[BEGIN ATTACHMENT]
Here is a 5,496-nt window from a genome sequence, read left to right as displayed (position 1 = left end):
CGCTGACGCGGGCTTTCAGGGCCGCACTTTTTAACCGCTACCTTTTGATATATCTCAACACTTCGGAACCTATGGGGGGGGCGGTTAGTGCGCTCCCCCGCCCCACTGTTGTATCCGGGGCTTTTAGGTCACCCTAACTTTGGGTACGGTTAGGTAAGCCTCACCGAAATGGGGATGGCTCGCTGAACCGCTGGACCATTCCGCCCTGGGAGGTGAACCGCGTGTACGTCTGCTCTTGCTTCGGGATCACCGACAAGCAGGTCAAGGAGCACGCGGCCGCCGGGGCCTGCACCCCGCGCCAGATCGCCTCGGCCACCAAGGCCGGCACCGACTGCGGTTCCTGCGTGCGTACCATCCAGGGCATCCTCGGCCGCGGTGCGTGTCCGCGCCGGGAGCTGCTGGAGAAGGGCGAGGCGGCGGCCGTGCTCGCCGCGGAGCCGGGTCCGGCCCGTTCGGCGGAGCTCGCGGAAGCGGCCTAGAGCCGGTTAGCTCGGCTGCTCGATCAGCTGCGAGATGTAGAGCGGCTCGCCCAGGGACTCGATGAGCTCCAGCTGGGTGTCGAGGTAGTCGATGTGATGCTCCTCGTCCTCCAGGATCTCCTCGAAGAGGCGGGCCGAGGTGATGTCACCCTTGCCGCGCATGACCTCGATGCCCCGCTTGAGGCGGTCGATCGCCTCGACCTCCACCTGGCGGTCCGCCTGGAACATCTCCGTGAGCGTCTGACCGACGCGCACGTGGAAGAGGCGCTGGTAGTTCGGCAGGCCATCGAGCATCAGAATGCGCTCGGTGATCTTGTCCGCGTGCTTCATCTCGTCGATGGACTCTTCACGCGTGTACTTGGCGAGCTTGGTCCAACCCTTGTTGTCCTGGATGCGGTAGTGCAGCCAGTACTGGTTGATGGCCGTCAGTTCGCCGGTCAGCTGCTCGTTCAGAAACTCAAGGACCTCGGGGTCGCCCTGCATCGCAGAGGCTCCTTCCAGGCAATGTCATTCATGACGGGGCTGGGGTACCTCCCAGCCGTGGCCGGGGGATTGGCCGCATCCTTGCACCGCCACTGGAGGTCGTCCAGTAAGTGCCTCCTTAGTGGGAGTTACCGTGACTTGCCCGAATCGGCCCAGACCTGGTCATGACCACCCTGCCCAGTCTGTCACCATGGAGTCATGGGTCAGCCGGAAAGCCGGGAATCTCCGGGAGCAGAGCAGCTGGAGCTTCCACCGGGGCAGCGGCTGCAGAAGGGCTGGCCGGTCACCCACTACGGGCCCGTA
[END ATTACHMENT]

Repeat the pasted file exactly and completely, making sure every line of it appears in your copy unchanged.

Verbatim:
Here is a 5,496-nt window from a genome sequence, read left to right as displayed (position 1 = left end):
CGCTGACGCGGGCTTTCAGGGCCGCACTTTTTAACCGCTACCTTTTGATATATCTCAACACTTCGGAACCTATGGGGGGGGCGGTTAGTGCGCTCCCCCGCCCCACTGTTGTATCCGGGGCTTTTAGGTCACCCTAACTTTGGGTACGGTTAGGTAAGCCTCACCGAAATGGGGATGGCTCGCTGAACCGCTGGACCATTCCGCCCTGGGAGGTGAACCGCGTGTACGTCTGCTCTTGCTTCGGGATCACCGACAAGCAGGTCAAGGAGCACGCGGCCGCCGGGGCCTGCACCCCGCGCCAGATCGCCTCGGCCACCAAGGCCGGCACCGACTGCGGTTCCTGCGTGCGTACCATCCAGGGCATCCTCGGCCGCGGTGCGTGTCCGCGCCGGGAGCTGCTGGAGAAGGGCGAGGCGGCGGCCGTGCTCGCCGCGGAGCCGGGTCCGGCCCGTTCGGCGGAGCTCGCGGAAGCGGCCTAGAGCCGGTTAGCTCGGCTGCTCGATCAGCTGCGAGATGTAGAGCGGCTCGCCCAGGGACTCGATGAGCTCCAGCTGGGTGTCGAGGTAGTCGATGTGATGCTCCTCGTCCTCCAGGATCTCCTCGAAGAGGCGGGCCGAGGTGATGTCACCCTTGCCGCGCATGACCTCGATGCCCCGCTTGAGGCGGTCGATCGCCTCGACCTCCACCTGGCGGTCCGCCTGGAACATCTCCGTGAGCGTCTGACCGACGCGCACGTGGAAGAGGCGCTGGTAGTTCGGCAGGCCATCGAGCATCAGAATGCGCTCGGTGATCTTGTCCGCGTGCTTCATCTCGTCGATGGACTCTTCACGCGTGTACTTGGCGAGCTTGGTCCAACCCTTGTTGTCCTGGATGCGGTAGTGCAGCCAGTACTGGTTGATGGCCGTCAGTTCGCCGGTCAGCTGCTCGTTCAGAAACTCAAGGACCTCGGGGTCGCCCTGCATCGCAGAGGCTCCTTCCAGGCAATGTCATTCATGACGGGGCTGGGGTACCTCCCAGCCGTGGCCGGGGGATTGGCCGCATCCTTGCACCGCCACTGGAGGTCGTCCAGTAAGTGCCTCCTTAGTGGGAGTTACCGTGACTTGCCCGAATCGGCCCAGACCTGGTCATGACCACCCTGCCCAGTCTGTCACCATGGAGTCATGGGTCAGCCGGAAAGCCGGGAATCTCCGGGAGCAGAGCAGCTGGAGCTTCCACCGGGGCAGCGGCTGCAGAAGGGCTGGCCGGTCACCCACTACGGGCCCGTA